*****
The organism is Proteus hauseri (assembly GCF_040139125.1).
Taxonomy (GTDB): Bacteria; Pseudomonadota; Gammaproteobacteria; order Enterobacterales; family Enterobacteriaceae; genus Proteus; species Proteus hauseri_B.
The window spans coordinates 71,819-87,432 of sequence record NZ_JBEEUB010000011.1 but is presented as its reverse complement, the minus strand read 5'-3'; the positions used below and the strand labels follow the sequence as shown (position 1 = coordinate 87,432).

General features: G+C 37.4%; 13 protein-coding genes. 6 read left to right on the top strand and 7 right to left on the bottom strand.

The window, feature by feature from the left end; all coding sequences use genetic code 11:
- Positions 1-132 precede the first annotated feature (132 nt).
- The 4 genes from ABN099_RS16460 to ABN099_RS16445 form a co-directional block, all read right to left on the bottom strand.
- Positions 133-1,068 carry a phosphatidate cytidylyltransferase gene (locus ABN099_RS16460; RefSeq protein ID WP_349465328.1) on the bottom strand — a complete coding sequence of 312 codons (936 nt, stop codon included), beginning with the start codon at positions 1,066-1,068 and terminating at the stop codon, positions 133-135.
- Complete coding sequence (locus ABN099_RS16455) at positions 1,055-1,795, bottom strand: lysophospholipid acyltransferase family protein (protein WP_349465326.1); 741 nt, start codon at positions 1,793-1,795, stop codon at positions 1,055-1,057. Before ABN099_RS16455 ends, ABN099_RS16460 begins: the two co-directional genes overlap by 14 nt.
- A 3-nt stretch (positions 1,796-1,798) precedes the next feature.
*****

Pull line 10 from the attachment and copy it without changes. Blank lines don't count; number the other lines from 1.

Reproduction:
- A 3-nt stretch (positions 1,796-1,798) precedes the next feature.